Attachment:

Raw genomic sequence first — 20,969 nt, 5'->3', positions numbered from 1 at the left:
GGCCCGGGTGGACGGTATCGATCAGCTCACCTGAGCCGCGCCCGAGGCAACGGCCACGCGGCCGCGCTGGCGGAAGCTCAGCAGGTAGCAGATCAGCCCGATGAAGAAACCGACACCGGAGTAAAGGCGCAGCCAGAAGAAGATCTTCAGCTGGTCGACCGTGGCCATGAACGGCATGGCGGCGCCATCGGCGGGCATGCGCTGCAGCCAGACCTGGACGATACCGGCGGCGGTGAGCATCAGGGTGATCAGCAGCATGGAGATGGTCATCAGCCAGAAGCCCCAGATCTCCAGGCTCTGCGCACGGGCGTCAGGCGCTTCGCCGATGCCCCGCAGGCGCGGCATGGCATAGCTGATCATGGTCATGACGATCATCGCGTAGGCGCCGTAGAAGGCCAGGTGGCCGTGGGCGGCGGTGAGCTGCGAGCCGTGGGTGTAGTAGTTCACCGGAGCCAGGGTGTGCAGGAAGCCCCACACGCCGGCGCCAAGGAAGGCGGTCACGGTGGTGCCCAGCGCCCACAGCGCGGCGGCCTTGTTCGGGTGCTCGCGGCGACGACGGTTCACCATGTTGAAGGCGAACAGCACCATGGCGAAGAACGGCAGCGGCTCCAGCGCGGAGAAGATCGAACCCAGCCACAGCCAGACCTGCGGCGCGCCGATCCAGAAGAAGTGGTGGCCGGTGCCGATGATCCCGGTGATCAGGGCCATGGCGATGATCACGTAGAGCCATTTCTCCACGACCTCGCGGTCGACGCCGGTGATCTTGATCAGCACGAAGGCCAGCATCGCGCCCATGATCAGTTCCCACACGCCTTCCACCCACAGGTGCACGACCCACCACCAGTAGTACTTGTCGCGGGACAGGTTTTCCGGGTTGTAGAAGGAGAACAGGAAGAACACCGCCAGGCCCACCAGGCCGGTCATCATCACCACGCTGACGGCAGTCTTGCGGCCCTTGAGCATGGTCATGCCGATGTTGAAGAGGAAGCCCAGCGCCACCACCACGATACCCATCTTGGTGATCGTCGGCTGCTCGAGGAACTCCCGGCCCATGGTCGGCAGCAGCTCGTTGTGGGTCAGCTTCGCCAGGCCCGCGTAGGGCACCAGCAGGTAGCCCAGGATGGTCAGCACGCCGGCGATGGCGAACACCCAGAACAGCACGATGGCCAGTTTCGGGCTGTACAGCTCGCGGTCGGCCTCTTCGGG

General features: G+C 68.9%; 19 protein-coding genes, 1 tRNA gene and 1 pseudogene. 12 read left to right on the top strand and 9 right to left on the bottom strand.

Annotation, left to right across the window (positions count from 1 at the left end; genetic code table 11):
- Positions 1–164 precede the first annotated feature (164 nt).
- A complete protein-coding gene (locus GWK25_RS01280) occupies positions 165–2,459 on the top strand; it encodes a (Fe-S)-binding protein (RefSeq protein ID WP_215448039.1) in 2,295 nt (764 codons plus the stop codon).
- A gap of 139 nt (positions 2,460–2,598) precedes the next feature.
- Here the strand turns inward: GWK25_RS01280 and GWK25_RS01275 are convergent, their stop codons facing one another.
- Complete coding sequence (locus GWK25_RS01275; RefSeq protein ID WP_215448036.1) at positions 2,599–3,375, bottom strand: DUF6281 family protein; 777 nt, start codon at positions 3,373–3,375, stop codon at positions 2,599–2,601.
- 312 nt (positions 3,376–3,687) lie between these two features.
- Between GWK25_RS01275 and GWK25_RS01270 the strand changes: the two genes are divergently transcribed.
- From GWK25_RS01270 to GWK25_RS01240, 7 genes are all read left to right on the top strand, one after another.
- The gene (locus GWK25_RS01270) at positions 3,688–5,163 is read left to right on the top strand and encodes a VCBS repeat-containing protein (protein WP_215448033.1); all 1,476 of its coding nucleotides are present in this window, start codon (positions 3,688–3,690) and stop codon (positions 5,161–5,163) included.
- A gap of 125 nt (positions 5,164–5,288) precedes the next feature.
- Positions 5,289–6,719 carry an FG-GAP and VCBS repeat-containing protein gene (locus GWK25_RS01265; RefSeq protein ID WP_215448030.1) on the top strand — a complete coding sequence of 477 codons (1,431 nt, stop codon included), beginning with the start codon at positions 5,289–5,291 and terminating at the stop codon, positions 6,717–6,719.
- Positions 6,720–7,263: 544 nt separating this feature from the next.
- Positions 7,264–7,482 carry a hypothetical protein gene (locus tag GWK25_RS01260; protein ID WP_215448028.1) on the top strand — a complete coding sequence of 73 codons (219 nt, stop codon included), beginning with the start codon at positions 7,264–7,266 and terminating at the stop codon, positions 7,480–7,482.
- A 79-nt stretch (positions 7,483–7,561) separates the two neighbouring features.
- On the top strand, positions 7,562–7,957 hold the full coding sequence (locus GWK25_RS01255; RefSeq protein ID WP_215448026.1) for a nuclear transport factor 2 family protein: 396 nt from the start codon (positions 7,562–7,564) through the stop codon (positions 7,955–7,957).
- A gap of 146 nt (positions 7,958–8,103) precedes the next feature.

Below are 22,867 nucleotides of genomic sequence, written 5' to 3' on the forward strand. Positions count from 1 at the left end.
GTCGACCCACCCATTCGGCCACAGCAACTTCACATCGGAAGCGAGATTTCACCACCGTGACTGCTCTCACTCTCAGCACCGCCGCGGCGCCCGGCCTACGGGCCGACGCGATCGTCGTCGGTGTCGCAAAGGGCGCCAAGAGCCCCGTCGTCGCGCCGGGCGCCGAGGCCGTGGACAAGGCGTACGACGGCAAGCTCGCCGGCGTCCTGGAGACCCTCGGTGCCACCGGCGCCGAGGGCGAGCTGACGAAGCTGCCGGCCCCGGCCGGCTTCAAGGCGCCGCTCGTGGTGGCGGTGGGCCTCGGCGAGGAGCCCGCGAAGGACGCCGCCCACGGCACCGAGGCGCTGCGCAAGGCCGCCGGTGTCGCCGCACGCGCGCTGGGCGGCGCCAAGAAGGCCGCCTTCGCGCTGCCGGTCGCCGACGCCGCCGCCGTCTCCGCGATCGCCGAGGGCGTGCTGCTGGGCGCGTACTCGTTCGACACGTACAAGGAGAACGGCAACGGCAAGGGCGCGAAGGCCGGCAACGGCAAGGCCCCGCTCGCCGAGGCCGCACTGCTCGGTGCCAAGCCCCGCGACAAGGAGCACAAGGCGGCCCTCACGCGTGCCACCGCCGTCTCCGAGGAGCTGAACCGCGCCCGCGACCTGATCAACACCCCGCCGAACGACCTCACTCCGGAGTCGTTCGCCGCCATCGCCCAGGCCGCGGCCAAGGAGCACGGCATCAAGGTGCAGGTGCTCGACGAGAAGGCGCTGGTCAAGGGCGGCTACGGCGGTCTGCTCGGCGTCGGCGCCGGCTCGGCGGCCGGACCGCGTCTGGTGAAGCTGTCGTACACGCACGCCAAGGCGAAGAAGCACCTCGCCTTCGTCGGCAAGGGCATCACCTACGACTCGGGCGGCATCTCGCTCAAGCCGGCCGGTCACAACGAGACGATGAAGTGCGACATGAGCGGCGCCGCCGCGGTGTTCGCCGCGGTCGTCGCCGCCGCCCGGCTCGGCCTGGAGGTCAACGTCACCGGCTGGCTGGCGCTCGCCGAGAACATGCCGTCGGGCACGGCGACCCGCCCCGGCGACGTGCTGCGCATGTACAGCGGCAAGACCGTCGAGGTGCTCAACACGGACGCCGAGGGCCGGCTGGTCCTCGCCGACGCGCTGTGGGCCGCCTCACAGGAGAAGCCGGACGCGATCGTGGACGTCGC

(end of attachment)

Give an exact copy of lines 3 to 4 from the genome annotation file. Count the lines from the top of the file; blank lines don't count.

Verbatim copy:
General features: G+C 68.9%; 19 protein-coding genes, 1 tRNA gene and 1 pseudogene. 12 read left to right on the top strand and 9 right to left on the bottom strand.

Annotation, left to right across the window (positions count from 1 at the left end; genetic code table 11):